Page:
Thursday, February 14, 2013

Thursday, 2/14/13--Happy Valentine's Day! :-)

Ø  Writing Lesson #1:  Avoid clichés!
Ø  Writing Lesson #2:  Using Precise Words
Ø  Writing Lesson #3:  Vocabulary Variety
Ø  Writing Lesson #4:  Connotation versus Denotation
Ø  Writing Lesson #5:  Advice for Revising and Editing Poetry
Ø  Writing Lesson #6:  Writing and Editing Dialogue
Ø  Writing Lesson #7:  Paragraphing
Ø  Writing Lesson #8:  Making Strong Titles

Welcome to Creative Writing! 
Happy Thursday, February 14th, 2013!
Happy Valentine’s Day, Sweetie-Peeties!  J

A Note About Your Conferences Yesterday
Ø  Wow—I am proud of the work you did on those conferences over the Musical Memories.  You did what I asked you to do thoughtfully and carefully, and your hard work showed on paper from the comments you made.  Thank you for your solid work. 
Ø  We will spend several days next week revising, so we will come back to your Musical Memory at that time.

Writing Experiments #12
·       Love—of course.

1.        Select ONE of the following to type on for fifteen minutes.
2.       When I call time, please print to the Media Center.
3.       I’m the only one who will read it.

Arranged Marriage
Ø  In some cultures, marriages are arranged.  The parents, sometimes with the aid of a matchmaker, choose mates for their children.  If your parents had to choose a mate for you, what kind of characteristics and qualities do you think they would look for?  How would your parents’ choices differ from your own?

Darkness and Light
Ø  “Darkness cannot drive out darkness; only light can do that.
         Hate cannot drive out hate; only love can do that.”
--Dr. Martin Luther King Jr.

Dr. King was a pacifist and believed that hatred and prejudice could be fought with love. 
Do you agree with him?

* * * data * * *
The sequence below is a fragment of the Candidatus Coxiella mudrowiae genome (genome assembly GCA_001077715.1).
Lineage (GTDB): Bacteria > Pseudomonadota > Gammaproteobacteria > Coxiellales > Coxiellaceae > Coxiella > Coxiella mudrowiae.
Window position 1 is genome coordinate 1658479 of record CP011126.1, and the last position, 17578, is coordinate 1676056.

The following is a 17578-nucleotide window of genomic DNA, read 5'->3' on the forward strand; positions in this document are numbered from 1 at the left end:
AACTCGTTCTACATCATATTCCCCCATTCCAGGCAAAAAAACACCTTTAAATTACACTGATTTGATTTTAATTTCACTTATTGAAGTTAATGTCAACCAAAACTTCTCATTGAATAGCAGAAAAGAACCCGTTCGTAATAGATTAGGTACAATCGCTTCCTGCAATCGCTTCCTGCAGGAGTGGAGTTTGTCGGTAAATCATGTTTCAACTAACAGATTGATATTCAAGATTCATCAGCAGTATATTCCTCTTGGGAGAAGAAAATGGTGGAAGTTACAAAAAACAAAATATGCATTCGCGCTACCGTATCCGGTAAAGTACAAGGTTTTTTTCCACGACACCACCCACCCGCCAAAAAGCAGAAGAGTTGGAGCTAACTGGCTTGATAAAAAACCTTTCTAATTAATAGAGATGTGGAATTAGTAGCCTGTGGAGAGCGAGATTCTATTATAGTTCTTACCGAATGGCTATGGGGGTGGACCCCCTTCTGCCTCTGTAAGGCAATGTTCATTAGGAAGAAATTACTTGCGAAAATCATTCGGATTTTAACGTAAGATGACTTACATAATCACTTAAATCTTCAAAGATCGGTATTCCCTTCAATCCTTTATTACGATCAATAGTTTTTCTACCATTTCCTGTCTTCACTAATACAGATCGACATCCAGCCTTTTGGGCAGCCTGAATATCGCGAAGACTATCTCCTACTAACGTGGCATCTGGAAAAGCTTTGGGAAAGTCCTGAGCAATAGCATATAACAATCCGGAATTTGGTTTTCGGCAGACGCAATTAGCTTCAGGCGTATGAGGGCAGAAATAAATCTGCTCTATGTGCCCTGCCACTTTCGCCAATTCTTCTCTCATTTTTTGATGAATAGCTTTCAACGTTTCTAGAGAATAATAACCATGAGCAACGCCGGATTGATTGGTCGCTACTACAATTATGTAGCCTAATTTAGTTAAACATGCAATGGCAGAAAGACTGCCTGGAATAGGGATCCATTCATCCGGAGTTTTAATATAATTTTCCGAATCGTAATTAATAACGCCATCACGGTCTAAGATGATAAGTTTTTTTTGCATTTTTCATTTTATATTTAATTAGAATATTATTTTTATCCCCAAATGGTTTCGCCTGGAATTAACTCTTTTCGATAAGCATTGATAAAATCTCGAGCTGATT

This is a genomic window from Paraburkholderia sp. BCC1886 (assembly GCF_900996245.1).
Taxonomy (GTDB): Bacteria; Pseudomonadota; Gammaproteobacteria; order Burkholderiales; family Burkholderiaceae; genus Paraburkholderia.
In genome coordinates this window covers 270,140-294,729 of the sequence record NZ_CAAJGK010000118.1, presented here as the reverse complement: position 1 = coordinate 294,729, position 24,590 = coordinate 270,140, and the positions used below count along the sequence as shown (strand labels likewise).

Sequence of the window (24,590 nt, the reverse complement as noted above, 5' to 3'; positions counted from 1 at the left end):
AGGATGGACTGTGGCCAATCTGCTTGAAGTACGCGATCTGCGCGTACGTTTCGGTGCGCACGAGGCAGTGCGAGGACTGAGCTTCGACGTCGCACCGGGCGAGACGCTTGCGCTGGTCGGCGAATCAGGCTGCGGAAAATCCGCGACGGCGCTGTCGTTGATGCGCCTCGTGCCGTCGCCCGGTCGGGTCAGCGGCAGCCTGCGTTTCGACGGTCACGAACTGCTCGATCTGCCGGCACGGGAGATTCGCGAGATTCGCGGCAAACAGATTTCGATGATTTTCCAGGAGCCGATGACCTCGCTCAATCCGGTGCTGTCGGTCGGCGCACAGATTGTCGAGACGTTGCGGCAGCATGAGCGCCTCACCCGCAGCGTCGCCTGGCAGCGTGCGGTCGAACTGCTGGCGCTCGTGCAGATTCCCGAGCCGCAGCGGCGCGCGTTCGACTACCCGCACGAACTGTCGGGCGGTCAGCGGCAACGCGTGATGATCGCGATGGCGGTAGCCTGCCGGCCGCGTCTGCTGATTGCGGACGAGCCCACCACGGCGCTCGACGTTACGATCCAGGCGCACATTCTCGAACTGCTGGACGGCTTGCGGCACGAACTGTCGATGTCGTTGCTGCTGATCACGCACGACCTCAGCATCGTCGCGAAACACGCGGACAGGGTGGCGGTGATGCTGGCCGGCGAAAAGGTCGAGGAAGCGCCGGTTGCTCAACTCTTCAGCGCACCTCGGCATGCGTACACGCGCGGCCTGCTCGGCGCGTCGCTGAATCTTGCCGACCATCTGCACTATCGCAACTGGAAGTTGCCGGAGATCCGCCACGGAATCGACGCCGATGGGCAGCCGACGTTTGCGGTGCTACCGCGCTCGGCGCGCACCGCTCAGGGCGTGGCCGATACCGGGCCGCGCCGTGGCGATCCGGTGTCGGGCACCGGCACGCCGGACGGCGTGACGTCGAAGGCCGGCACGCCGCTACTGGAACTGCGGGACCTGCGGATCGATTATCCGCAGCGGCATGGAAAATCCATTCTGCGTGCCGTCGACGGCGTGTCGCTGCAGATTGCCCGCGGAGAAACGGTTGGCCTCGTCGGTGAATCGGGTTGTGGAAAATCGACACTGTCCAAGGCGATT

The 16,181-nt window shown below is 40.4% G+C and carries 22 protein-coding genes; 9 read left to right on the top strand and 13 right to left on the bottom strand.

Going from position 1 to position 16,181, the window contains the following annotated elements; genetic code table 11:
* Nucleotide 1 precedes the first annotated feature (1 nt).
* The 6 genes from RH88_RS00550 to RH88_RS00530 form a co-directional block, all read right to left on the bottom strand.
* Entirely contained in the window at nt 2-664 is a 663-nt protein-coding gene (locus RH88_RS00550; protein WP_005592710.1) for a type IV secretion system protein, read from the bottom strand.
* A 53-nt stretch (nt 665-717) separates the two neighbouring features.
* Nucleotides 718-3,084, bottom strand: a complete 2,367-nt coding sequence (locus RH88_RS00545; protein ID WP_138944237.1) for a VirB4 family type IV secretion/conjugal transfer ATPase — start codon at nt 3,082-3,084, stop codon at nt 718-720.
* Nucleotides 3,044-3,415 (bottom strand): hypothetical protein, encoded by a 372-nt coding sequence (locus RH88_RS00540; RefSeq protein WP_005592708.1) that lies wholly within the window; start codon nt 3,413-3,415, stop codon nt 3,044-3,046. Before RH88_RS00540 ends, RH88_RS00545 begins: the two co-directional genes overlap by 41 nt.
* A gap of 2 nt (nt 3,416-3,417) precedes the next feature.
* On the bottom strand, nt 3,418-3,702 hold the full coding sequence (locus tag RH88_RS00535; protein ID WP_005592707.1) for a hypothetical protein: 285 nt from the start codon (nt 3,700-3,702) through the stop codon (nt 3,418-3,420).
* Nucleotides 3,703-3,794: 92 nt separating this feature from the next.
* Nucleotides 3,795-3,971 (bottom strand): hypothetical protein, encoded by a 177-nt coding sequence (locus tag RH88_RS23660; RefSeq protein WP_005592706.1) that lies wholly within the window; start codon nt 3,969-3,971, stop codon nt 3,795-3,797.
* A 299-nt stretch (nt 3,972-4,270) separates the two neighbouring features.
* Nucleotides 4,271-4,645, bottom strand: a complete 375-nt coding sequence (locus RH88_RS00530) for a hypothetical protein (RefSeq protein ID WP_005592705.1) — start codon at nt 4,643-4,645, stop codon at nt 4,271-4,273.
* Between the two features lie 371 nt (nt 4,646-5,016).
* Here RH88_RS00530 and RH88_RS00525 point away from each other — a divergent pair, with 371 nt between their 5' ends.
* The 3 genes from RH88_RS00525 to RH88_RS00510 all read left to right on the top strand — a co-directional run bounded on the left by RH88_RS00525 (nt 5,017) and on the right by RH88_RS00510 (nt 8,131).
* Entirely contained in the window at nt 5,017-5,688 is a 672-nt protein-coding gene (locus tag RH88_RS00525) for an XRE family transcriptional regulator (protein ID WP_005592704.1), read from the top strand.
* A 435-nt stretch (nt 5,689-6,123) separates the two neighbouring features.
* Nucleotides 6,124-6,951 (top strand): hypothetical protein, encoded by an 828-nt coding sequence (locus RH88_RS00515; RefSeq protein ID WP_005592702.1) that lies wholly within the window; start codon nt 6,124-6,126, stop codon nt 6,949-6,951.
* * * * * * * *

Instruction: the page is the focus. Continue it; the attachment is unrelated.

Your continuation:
Do you think that in all situations a peaceful response is the correct one?

Small Group Prep
1.        Expectations for Leaving the Room, and Being in Small Groups
2.       Handout:  Small Sharing Group Prep Worksheet
3.       Paper pass-back and folder log in!

Small Sharing Groups--How They Work; Why We Use Them; What I Expect
We are going to get into small sharing groups, and here’s why:
1.        It’s sometimes daunting to read your work in front of the whole class.  But reading to three or four other people can be a lot easier, more relaxed.
2.       Hearing your work out loud can change the way you view it—you hear things you aren’t aware of when you’re simply reading over it in your head.
3.       Your classmates have written some powerful pieces, some funny pieces, some thoughtful pieces.  I think it’s important that they have an audience (more than just me) for these pieces.

What to do in your small sharing group:
1.        Let the leader keep things moving.
2.       Have someone else keep track of what is shared on the handout I give you.
3.       Start with someone, anyone.
a.     That writer tells the group WHAT he/she is reading, and WHY he/she has chosen to read it.
b.    Then the writer reads!
c.     Group members listen carefully.
d.    When the author finishes, applaud, and then have each person in the group make one positive, specific comment about the work.
4.       Now the next person in the circle share a piece, and so on, until everyone has shared once.  Start the circle again with piece #2, then piece #3, then piece #4, if time allows.
5.       Have someone responsible for getting the whole group back in the room by __________ regardless of whether or not you’re finished sharing.

Questions before you get into your groups:
1.        Have you reminded yourself to treat everyone with the utmost courtesy and respect?
2.       Do you have your folder and your pink sheet?  That’s where your list and your stuff are, including WHY you’re sharing these pieces.

When the Bell Rings:
Ø Tuck your blue and pink sheets (and gold) in your folders, then hand them to me on the way out.

Ø None

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